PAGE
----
the order we are not looking for
To watch a Cunningham piece is to see diverse elements moving at different speeds, crossing paths, holding the stage together for a moment, then scattering, like the accidental groupings of people on a city sidewalk. As the famous story goes, when one of his dancers asked him in 1954 what a dance he was working on was all about, Cunningham escorted her to the window, showed her the people mingling in the street below, following their different paths to different destinations, and said, “That!”
Cunningham and Cage used chance operation, relying on procedures that allowed them not to impose their will on certain elements of the work. They allowed the universe to do what it does. This is not to say they didn’t believe in discipline. A Cunningham dance was not improvisation. Cunningham used trained bodies and muscles to perform movements that seemed awkward, noisy, sometimes ordinary. But these movements were always keyed to Cunningham’s unusual sense of rhythm, and of an expression rooted in the body and musculature itself.
Costumes, sets, and lighting were arrived at separately, too, and hastily grafted on just before the first performance, often without proper rehearsal. When Robert Rauschenberg was the Cunningham Dance Company’s stage manager and artistic director—a period from about 1961 to 1964 that the artist once referred to as one of the most rewarding in his life—set décor was often improvisational, last minute, on the cheap and on the fly. As Carolyn Brown, a dancer and choreographer who was part of Cunningham's company when he founded it in 1953, and stayed with him for over two decades, once recollected:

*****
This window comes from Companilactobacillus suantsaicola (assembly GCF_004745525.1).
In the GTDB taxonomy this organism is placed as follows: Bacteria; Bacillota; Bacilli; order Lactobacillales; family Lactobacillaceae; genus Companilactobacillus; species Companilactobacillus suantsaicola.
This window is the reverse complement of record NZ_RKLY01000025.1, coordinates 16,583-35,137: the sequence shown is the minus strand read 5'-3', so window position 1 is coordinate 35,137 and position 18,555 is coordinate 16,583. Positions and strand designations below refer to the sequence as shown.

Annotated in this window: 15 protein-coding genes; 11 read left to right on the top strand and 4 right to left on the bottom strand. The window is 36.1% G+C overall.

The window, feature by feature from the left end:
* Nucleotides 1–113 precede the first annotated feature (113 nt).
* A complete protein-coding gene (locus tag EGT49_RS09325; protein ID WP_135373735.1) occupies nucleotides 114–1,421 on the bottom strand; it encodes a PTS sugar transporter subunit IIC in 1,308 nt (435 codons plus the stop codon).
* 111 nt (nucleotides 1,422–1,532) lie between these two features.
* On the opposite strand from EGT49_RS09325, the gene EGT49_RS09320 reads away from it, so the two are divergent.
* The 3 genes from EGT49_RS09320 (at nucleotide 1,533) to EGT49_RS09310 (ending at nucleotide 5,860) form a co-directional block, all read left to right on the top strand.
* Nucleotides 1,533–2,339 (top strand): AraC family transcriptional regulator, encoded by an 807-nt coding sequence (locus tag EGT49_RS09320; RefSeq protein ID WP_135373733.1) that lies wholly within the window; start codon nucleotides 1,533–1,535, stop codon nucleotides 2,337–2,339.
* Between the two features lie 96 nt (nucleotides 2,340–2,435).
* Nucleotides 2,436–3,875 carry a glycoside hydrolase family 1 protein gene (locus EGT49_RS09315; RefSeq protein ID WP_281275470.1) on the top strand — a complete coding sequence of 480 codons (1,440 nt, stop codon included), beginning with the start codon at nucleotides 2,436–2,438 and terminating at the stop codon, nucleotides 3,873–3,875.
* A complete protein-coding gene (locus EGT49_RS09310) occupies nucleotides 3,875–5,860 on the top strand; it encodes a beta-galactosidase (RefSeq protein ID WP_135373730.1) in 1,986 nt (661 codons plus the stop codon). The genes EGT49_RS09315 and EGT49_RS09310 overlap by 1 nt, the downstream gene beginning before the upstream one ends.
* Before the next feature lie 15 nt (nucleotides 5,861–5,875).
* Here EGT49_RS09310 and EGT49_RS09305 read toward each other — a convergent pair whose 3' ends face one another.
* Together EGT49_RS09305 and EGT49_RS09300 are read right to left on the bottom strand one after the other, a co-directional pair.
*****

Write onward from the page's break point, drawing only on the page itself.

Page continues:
In Winterbranch, Bob made a “monster” (as we affectionately called it) out of backstage stuff, different in every performance, but always with some kind of light or lights casting eerie shadows as it was pulled across the darkened stage on a long rope…Sometimes the set he made was alive: at the Dartington Hall in England, he and his assistant, Alex Hay, ironed their shirts upstage. At the Sadler’s Wells, Bob dyed clothes many colors and hung them to dry on clothes lines, where they dripped into buckets throughout the performance. We never knew what we would find when we returned to the theater each evening to make up; it was something we looked forward to, a handmade gift. He never seemed to repeat himself, and his enthusiasm never seemed to diminish.
The extent to which the elements of a Cunningham dance appear to work together seems to depend on a certain amount of perseverance, faith, and blind luck—which sounds like a nice summation of Cunningham’s early career. When asked once what he would do after winning a Guggenheim Fellowship, Cunningham gave another fabulous one-word answer: “Eat!”
Cunningham operated without the institutional support that was enjoyed by a handful of other modern dance companies. Jose Limon was connected to Julliard; Martha Graham had regular private funding. Merce, meanwhile, relied on the good will of artist friends who could be counted on to sell an artwork and donate the proceeds at a critical moment. The Foundation for the Contemporary Performance Arts, Inc. was the short-lived nonprofit entity that helped bankroll Cunningham's European tour in 1964; eighty artists donated funds to the corporation from the sale of their own artworks. The list of donors included Marcel Duchamp, Phillip Guston, Mark Rothko, Barnett Newman, Jasper Johns, Robert Rauschenberg, James Rosenquist, Larry Rivers, Robert Motherwell, Frank Stella, Willem DeKooning, David Cornell, and Andy Warhol.
Needless to say, Merce Cunningham had the right friends.